Def. a dark, coarse-grained plutonic rock of crystalline texture, consisting mainly of pyroxene, plagioclase feldspar, and often olivine is called a gabbro.

Def. "a coarsely crystalline, igneous rock consisting of lamellar pyroxene and labradorite"[19] is called a gabbro.

As with diamictites, rock definitions should be without regard to origin.

Granites[edit]

This is a highly modified IUGS classification of phaneritic igneous rocks. Credit: NASA/CSU Pomona.
View is of polished granite. Credit: Dake.
The color of a granite usually comes from the color of the feldspar. Credit: Luis Fernández García.
This is a polished native red granite from China. Credit: Rola Wang.

Def. a very hard, granular, crystalline, rock consisting mainly of quartz, mica, and feldspar is called a granite.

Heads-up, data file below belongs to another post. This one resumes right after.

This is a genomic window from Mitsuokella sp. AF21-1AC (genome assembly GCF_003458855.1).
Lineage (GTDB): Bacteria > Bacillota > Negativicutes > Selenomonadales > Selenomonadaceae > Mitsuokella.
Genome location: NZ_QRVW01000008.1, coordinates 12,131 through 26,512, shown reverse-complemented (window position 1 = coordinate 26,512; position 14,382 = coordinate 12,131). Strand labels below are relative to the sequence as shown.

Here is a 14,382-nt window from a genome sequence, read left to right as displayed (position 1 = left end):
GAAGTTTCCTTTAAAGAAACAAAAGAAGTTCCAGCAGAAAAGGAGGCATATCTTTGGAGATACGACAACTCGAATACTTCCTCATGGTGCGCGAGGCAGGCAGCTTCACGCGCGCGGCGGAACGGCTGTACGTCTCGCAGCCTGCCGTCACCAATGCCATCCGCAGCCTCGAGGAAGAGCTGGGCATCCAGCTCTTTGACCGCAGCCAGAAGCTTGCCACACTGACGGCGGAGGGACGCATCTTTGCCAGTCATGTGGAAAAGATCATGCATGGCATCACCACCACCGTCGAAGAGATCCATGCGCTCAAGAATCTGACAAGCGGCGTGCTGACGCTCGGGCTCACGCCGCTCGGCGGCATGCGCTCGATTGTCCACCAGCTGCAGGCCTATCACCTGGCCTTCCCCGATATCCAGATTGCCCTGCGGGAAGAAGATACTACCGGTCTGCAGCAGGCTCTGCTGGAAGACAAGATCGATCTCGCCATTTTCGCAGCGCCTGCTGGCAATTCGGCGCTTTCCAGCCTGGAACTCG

On the right is a mineral phase diagram for classifying phaneritic igneous rocks. The minerals represented are

  1. Q - quartz
  2. A - alkali feldspar such as microcline (KAlSi3O8), and
  3. P - plagioclase.

Granitoids[edit]

The image shows a weathered granitoid above and the resulting grus sand below. Credit: Qfl247.

On the right is a granitoid, albeit weathered, with the grus sand below that resulted from the weathering.

Granodiorites[edit]

Here's a photo of a granodiorite. Credit: Zerohuman.

Def. a "rock similar to granite, but containing more plagioclase than potassium feldspar"[20] is called a granodiorite.

Harzburgites[edit]

This is an IUGS igneous rock classification diagram for ultramafic rocks. Credit: Richard Harwood.